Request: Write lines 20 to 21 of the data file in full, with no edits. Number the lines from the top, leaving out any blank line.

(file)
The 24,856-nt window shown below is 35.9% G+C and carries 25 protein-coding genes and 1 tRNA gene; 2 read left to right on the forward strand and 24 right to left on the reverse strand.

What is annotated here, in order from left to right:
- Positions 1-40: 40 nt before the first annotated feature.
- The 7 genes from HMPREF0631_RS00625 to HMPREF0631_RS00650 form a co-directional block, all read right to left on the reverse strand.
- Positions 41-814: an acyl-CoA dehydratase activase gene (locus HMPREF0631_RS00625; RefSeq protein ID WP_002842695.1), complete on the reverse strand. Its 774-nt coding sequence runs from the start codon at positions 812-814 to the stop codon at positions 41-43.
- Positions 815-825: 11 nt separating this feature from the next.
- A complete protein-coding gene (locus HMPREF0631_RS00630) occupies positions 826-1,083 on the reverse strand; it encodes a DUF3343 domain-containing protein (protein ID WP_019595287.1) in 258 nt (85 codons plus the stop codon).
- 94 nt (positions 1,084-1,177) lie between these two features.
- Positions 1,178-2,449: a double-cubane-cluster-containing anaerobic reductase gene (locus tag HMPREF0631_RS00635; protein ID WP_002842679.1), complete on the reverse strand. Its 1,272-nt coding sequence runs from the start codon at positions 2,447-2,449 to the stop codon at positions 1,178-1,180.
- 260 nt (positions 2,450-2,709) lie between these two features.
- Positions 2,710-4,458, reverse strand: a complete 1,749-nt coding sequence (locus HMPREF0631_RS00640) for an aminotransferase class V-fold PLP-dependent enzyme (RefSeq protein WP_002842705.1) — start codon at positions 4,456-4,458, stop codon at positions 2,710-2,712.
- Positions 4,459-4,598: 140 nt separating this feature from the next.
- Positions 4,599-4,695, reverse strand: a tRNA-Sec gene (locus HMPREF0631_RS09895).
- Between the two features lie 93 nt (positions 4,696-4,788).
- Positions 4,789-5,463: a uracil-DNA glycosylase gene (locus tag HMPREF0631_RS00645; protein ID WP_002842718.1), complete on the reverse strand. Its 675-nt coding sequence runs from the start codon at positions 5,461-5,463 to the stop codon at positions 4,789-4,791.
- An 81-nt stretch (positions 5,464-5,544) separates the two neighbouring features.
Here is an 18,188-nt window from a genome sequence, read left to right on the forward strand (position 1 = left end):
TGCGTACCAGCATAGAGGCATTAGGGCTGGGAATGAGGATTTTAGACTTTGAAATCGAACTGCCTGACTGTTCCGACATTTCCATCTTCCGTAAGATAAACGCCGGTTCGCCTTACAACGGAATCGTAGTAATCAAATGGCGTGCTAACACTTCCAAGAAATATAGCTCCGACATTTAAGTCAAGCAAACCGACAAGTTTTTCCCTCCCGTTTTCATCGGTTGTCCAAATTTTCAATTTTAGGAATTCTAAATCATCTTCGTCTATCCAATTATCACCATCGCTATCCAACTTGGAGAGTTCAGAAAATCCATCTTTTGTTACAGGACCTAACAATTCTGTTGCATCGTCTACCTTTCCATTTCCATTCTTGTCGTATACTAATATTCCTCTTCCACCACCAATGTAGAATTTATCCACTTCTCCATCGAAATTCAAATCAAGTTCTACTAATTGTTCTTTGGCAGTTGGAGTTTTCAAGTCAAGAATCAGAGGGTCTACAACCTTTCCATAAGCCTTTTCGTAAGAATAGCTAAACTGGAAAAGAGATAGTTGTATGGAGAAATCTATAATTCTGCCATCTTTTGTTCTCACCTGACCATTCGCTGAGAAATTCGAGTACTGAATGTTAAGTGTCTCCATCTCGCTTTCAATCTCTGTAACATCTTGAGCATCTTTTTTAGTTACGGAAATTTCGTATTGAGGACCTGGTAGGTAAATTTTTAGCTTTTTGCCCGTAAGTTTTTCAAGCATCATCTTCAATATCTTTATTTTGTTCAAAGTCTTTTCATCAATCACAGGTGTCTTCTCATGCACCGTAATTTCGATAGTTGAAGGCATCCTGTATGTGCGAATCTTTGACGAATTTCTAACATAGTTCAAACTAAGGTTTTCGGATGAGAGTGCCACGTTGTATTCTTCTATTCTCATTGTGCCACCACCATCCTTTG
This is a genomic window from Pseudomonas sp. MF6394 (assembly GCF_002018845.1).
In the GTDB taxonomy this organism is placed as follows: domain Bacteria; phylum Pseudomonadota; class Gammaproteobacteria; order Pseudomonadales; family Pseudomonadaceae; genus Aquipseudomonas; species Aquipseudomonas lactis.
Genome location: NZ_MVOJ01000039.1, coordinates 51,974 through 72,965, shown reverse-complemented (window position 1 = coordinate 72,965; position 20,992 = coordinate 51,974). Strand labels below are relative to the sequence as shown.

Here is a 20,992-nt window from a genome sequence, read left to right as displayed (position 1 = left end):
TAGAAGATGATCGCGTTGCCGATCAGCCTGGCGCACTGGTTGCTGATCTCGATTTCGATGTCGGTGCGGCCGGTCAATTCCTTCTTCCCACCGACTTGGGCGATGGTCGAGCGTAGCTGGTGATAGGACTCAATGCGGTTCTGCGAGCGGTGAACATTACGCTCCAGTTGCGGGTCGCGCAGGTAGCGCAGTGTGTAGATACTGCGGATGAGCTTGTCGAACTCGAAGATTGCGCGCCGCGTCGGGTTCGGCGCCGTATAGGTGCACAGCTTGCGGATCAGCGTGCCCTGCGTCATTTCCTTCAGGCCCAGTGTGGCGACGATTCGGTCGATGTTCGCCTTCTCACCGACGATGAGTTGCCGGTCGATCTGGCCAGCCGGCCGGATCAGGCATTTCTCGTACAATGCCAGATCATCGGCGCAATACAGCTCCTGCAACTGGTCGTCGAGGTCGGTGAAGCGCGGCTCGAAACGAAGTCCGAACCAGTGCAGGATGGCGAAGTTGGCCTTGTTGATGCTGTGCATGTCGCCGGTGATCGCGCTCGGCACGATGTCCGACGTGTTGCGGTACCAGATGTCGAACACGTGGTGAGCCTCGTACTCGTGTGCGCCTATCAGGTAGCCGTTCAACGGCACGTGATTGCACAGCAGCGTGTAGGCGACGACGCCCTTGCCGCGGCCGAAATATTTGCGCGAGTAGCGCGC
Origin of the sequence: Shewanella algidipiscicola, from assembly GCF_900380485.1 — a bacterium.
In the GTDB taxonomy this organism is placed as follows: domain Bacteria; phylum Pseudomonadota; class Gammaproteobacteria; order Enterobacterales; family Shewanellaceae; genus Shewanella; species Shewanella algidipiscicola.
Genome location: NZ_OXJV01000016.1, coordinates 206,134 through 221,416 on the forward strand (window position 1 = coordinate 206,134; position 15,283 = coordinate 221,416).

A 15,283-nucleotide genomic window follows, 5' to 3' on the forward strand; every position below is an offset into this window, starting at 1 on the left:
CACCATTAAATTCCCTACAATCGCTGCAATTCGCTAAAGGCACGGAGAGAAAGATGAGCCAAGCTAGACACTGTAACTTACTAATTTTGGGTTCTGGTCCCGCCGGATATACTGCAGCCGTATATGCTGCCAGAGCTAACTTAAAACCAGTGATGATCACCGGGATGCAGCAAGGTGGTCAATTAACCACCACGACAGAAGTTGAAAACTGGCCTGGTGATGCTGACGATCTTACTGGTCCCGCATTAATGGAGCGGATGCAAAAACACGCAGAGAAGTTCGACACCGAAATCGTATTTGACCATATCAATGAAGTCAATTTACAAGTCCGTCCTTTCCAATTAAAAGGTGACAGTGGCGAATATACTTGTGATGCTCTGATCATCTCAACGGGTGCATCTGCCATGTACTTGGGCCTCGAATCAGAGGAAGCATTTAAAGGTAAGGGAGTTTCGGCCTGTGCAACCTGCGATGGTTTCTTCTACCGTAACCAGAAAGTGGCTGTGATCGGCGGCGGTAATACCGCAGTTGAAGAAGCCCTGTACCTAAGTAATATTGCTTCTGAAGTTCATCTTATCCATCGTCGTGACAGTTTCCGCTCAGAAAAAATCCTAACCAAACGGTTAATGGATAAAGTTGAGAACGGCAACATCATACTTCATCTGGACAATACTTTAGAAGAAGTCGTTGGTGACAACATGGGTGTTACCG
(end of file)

In the GTDB taxonomy this organism is placed as follows: domain Bacteria; phylum Pseudomonadota; class Gammaproteobacteria; order Pseudomonadales; family Pseudomonadaceae; genus Aquipseudomonas; species Aquipseudomonas lactis.
Genome location: NZ_MVOJ01000039.1, coordinates 51,974 through 72,965, shown reverse-complemented (window position 1 = coordinate 72,965; position 20,992 = coordinate 51,974). Strand labels below are relative to the sequence as shown.